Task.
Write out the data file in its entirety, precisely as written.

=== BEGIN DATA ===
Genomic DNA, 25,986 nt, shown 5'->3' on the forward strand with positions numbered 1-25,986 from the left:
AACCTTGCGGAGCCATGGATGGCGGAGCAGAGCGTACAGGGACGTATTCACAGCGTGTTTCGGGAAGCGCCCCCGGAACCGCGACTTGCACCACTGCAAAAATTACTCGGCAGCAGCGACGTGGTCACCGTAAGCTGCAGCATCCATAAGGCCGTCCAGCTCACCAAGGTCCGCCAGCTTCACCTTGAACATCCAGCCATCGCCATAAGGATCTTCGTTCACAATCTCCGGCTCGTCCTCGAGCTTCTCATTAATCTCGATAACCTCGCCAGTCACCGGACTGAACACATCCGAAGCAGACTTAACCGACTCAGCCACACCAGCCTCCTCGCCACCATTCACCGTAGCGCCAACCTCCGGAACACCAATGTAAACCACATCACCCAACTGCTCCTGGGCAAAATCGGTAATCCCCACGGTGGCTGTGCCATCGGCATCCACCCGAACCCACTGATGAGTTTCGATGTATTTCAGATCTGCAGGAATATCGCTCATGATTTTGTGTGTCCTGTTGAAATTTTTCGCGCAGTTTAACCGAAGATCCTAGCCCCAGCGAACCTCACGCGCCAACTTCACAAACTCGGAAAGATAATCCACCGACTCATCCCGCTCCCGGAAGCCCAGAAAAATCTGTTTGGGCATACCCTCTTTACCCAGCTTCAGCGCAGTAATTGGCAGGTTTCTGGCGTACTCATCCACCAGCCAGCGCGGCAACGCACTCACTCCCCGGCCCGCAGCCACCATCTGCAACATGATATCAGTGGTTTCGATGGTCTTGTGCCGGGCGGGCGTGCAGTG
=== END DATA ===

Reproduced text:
Genomic DNA, 25,986 nt, shown 5'->3' on the forward strand with positions numbered 1-25,986 from the left:
AACCTTGCGGAGCCATGGATGGCGGAGCAGAGCGTACAGGGACGTATTCACAGCGTGTTTCGGGAAGCGCCCCCGGAACCGCGACTTGCACCACTGCAAAAATTACTCGGCAGCAGCGACGTGGTCACCGTAAGCTGCAGCATCCATAAGGCCGTCCAGCTCACCAAGGTCCGCCAGCTTCACCTTGAACATCCAGCCATCGCCATAAGGATCTTCGTTCACAATCTCCGGCTCGTCCTCGAGCTTCTCATTAATCTCGATAACCTCGCCAGTCACCGGACTGAACACATCCGAAGCAGACTTAACCGACTCAGCCACACCAGCCTCCTCGCCACCATTCACCGTAGCGCCAACCTCCGGAACACCAATGTAAACCACATCACCCAACTGCTCCTGGGCAAAATCGGTAATCCCCACGGTGGCTGTGCCATCGGCATCCACCCGAACCCACTGATGAGTTTCGATGTATTTCAGATCTGCAGGAATATCGCTCATGATTTTGTGTGTCCTGTTGAAATTTTTCGCGCAGTTTAACCGAAGATCCTAGCCCCAGCGAACCTCACGCGCCAACTTCACAAACTCGGAAAGATAATCCACCGACTCATCCCGCTCCCGGAAGCCCAGAAAAATCTGTTTGGGCATACCCTCTTTACCCAGCTTCAGCGCAGTAATTGGCAGGTTTCTGGCGTACTCATCCACCAGCCAGCGCGGCAACGCACTCACTCCCCGGCCCGCAGCCACCATCTGCAACATGATATCAGTGGTTTCGATGGTCTTGTGCCGGGCGGGCGTGCAGTG